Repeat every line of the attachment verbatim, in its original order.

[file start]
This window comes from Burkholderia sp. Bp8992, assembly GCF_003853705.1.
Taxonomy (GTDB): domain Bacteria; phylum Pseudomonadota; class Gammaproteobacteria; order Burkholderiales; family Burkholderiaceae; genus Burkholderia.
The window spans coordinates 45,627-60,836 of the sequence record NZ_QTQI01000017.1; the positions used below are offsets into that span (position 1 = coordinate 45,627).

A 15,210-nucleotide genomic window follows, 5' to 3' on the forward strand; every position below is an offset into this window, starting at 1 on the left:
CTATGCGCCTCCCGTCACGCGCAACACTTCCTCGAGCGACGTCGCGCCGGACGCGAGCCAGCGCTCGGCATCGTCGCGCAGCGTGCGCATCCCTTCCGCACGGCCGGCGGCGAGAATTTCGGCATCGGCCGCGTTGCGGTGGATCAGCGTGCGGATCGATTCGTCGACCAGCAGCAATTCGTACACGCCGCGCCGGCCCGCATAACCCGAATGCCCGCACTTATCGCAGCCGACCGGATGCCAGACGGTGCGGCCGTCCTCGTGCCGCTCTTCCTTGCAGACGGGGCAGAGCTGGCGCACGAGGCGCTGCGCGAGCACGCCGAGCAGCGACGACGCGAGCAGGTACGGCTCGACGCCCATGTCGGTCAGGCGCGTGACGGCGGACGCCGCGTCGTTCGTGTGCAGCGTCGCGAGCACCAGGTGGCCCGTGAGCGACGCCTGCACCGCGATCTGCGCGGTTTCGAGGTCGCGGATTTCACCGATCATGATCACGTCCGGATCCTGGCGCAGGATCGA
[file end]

This window comes from Burkholderia sp. Bp8992, assembly GCF_003853705.1.
Taxonomy (GTDB): domain Bacteria; phylum Pseudomonadota; class Gammaproteobacteria; order Burkholderiales; family Burkholderiaceae; genus Burkholderia.
The window spans coordinates 45,627-60,836 of the sequence record NZ_QTQI01000017.1; the positions used below are offsets into that span (position 1 = coordinate 45,627).

A 15,210-nucleotide genomic window follows, 5' to 3' on the forward strand; every position below is an offset into this window, starting at 1 on the left:
CTATGCGCCTCCCGTCACGCGCAACACTTCCTCGAGCGACGTCGCGCCGGACGCGAGCCAGCGCTCGGCATCGTCGCGCAGCGTGCGCATCCCTTCCGCACGGCCGGCGGCGAGAATTTCGGCATCGGCCGCGTTGCGGTGGATCAGCGTGCGGATCGATTCGTCGACCAGCAGCAATTCGTACACGCCGCGCCGGCCCGCATAACCCGAATGCCCGCACTTATCGCAGCCGACCGGATGCCAGACGGTGCGGCCGTCCTCGTGCCGCTCTTCCTTGCAGACGGGGCAGAGCTGGCGCACGAGGCGCTGCGCGAGCACGCCGAGCAGCGACGACGCGAGCAGGTACGGCTCGACGCCCATGTCGGTCAGGCGCGTGACGGCGGACGCCGCGTCGTTCGTGTGCAGCGTCGCGAGCACCAGGTGGCCCGTGAGCGACGCCTGCACCGCGATCTGCGCGGTTTCGAGGTCGCGGATTTCACCGATCATGATCACGTCCGGATCCTGGCGCAGGATCGA